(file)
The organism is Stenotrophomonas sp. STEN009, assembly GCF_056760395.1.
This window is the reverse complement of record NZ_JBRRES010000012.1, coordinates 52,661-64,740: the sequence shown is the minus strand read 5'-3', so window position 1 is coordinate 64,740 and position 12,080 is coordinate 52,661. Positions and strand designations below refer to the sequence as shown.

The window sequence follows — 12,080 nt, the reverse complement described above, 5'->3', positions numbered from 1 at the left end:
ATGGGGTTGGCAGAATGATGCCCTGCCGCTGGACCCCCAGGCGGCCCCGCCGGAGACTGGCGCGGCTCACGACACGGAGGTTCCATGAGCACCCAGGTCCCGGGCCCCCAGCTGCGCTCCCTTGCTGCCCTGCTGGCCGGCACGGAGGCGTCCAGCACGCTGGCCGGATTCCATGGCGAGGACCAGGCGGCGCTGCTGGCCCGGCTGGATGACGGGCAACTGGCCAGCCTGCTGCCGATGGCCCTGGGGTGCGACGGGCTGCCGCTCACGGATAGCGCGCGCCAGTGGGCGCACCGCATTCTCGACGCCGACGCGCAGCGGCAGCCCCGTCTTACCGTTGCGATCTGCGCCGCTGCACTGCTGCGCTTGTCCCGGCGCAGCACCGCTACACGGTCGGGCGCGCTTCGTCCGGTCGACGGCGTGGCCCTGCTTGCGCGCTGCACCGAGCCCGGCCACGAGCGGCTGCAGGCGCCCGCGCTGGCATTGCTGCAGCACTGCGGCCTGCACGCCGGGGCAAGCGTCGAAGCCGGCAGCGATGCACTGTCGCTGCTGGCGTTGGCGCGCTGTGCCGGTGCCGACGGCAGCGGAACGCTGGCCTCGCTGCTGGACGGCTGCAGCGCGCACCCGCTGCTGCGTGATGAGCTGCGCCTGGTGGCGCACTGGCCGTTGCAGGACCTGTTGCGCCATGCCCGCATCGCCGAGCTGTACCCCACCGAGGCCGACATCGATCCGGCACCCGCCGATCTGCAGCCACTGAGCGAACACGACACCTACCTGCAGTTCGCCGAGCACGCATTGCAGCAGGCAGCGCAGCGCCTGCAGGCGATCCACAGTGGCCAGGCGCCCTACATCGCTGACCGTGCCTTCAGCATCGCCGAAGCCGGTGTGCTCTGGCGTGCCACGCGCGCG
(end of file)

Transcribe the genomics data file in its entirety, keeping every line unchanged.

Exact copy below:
The organism is Stenotrophomonas sp. STEN009, assembly GCF_056760395.1.
This window is the reverse complement of record NZ_JBRRES010000012.1, coordinates 52,661-64,740: the sequence shown is the minus strand read 5'-3', so window position 1 is coordinate 64,740 and position 12,080 is coordinate 52,661. Positions and strand designations below refer to the sequence as shown.

The window sequence follows — 12,080 nt, the reverse complement described above, 5'->3', positions numbered from 1 at the left end:
ATGGGGTTGGCAGAATGATGCCCTGCCGCTGGACCCCCAGGCGGCCCCGCCGGAGACTGGCGCGGCTCACGACACGGAGGTTCCATGAGCACCCAGGTCCCGGGCCCCCAGCTGCGCTCCCTTGCTGCCCTGCTGGCCGGCACGGAGGCGTCCAGCACGCTGGCCGGATTCCATGGCGAGGACCAGGCGGCGCTGCTGGCCCGGCTGGATGACGGGCAACTGGCCAGCCTGCTGCCGATGGCCCTGGGGTGCGACGGGCTGCCGCTCACGGATAGCGCGCGCCAGTGGGCGCACCGCATTCTCGACGCCGACGCGCAGCGGCAGCCCCGTCTTACCGTTGCGATCTGCGCCGCTGCACTGCTGCGCTTGTCCCGGCGCAGCACCGCTACACGGTCGGGCGCGCTTCGTCCGGTCGACGGCGTGGCCCTGCTTGCGCGCTGCACCGAGCCCGGCCACGAGCGGCTGCAGGCGCCCGCGCTGGCATTGCTGCAGCACTGCGGCCTGCACGCCGGGGCAAGCGTCGAAGCCGGCAGCGATGCACTGTCGCTGCTGGCGTTGGCGCGCTGTGCCGGTGCCGACGGCAGCGGAACGCTGGCCTCGCTGCTGGACGGCTGCAGCGCGCACCCGCTGCTGCGTGATGAGCTGCGCCTGGTGGCGCACTGGCCGTTGCAGGACCTGTTGCGCCATGCCCGCATCGCCGAGCTGTACCCCACCGAGGCCGACATCGATCCGGCACCCGCCGATCTGCAGCCACTGAGCGAACACGACACCTACCTGCAGTTCGCCGAGCACGCATTGCAGCAGGCAGCGCAGCGCCTGCAGGCGATCCACAGTGGCCAGGCGCCCTACATCGCTGACCGTGCCTTCAGCATCGCCGAAGCCGGTGTGCTCTGGCGTGCCACGCGCGCG